I spent my afternoon yesterday with 1,000 other demonstrators in front of the Congress Park Hotel on Chicago’s Michigan Ave. – the site of the longest ongoing labor strike in the country. Marking the fifth anniversary of the strike, it was certainly the largest labor demonstration this city has seen in some time.
Some shameful stats: Congress housekeepers currently make $8.83 per hour and are not scheduled to get a raise until 2010. If a housekeeper was “lucky” enough to to work full-time at that wage, he or she would make less than the federal poverty level for a family of three. (By contrast, the standard union wage for a Chicago housekeeper is $13.90 an hour.) Workers also have no access to affordable health insurance benefits and there have been repeated complaints about unsafe and unsanitary working conditions.
It is with no small shame that I add that the Congress is Jewish-owned and operated. (It’s owner, Albert Nasser Shayo is a businessman who lives in Argentina; Shayo’s representative/manager is Shlomo Nahmias, who resides in the hotel with his family.) The Jewish-owned nature of the Congress is palpable and obvious as there are mezuzzot on every room inside the hotel.
I am proud to report, however, that the Jewish presence at the demonstration yesterday was also palpable and obvious. The Jewish Council on Urban Affairs joined the over 1,000 demonstrators who marched in a circle around the hotel over the course of the day. During the program, the crowd heard from a number of labor representatives, local politicians and hotel workers. A bunch of us rabbis also took the stage to pledge the Jewish community’s support of the strike, during which we repeatedly led the crowd in a chant of “What a Shande!” (This and “Si, Se Puerde!” were the two prominent foreign-language chants of the afternoon).
Though Congress workers have been walking the line at the hotel literally every day for the last five years there is, sadly, no end in sight. But as yesterday’s demonstration proved, this effort is mobilizing an increasingly diverse Chicago labor community.
And so the struggle continues. Check out yesterday’s Chicago Trib piece for more on the 5th anniversary doings…
Everyday you stay at a hotel, whether it’s a 4 star establishment or a 1 star run down motel, leave a $2.00 tip on the bed for the housekeeper. It really will make a difference to them!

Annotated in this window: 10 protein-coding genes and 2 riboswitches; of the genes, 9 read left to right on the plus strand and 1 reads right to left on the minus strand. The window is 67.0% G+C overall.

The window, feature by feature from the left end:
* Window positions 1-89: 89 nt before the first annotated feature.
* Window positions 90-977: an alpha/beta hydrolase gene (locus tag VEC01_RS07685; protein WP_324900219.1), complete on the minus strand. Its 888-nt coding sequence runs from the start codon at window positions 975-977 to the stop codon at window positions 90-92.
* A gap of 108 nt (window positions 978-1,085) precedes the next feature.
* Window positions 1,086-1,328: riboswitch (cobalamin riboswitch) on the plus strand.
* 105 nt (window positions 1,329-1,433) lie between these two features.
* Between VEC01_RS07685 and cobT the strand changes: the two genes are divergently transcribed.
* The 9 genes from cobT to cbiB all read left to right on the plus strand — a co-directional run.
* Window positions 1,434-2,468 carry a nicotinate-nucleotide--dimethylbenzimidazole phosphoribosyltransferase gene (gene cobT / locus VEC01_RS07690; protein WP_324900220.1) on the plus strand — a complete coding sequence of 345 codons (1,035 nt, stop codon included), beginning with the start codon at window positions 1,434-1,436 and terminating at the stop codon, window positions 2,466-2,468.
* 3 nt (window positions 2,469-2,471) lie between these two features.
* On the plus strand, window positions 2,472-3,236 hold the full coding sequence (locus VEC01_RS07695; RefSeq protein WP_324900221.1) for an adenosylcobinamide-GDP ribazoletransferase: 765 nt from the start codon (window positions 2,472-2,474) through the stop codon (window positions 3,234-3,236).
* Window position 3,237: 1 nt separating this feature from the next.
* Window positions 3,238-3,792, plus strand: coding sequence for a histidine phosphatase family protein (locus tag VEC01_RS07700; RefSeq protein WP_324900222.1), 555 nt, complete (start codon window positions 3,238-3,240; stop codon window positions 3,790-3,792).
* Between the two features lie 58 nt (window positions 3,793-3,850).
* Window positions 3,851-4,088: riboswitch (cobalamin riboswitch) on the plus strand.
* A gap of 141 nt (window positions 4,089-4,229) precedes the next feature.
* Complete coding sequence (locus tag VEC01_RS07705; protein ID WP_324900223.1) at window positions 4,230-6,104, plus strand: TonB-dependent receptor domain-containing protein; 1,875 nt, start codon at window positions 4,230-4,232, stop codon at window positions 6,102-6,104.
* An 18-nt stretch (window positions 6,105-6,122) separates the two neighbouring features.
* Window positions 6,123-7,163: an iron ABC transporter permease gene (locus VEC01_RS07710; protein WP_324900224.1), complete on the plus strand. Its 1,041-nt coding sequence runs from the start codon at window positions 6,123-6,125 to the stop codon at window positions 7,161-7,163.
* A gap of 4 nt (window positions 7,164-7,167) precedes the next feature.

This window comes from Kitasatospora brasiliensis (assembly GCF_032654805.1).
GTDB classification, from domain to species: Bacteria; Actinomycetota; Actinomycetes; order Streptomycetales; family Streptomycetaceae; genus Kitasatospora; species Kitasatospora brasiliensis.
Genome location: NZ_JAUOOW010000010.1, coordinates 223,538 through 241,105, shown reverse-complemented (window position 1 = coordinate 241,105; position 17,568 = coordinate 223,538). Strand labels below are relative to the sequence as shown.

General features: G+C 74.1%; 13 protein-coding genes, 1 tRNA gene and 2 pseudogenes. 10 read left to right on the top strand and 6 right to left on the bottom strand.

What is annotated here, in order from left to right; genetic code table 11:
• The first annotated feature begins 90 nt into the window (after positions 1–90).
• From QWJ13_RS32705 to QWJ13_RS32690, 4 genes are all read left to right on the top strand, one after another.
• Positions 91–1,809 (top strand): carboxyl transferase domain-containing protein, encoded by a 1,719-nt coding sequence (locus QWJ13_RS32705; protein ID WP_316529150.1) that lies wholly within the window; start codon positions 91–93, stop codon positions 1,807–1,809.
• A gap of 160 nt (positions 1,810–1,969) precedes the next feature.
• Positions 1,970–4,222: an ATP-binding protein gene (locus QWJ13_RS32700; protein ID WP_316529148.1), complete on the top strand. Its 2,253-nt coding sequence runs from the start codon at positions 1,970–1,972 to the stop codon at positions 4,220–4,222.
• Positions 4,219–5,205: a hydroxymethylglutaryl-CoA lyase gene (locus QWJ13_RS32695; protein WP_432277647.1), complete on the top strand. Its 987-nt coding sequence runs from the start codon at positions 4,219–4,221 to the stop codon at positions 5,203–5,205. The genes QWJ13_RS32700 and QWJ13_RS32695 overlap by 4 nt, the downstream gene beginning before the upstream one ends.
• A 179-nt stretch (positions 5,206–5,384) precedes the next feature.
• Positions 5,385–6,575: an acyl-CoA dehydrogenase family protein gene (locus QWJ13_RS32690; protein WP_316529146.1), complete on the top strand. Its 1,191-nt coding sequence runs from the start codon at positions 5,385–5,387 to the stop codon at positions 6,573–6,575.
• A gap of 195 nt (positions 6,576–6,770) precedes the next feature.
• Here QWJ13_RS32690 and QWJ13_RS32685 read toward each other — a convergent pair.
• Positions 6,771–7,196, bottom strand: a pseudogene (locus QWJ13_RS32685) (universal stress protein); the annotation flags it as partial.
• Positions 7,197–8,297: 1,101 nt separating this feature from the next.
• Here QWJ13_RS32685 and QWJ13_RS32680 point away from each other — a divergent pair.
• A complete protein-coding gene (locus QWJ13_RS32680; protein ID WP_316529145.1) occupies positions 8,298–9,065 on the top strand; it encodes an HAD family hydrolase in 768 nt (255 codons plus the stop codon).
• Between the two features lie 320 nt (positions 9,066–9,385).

Aderaba! The shande is that Jewish protesters are there!
The hotel has corrected the violations, and people are still out to get him just because he doesn’t use union labor.
Leave the hotel’s managers and owners alone.
I know the manager personally and he’s nothing but respectible – more than I can say for those who protest over silliness like this.
If this is their idea of Tikkun Olam, these protesters first need to be Metakein themselves.
The previous commentor had a good idea – leave a $2.00 tip for the housekeeper if you feel for them.
yaak, I would be interested in hearing how the hotel has corrected the violations, or in any way changed its treatment or payment of workers since the strike started.
If nothing has, changed then how is supporting fair treatment of poor people “silliness”? And yes, leaving larger tips is indeed the right thing for _patrons_ to do, but it does not absolve the hotel owners of their responsibilities.
Treating workers fairly is a profoundly Jewish value; there are many references in the Torah to fair treatment of laborers. _Of course_ our rabbis should be there to remind us of this.
Of course fair treatment of laborers is a Jewish value.
What I’m saying is that THIS is not an example of unfair treatment.
Every company has disgruntled employees. Did anyone conduct a survey of the current employees to see what percentage feel they’ve been treated unfairly?
You and I know this is not about unfair treatment of employees – this is about not using union labor, so all the labor unions, which are very powerful, make a big stink about it – that’s why the whole thing is just silliness.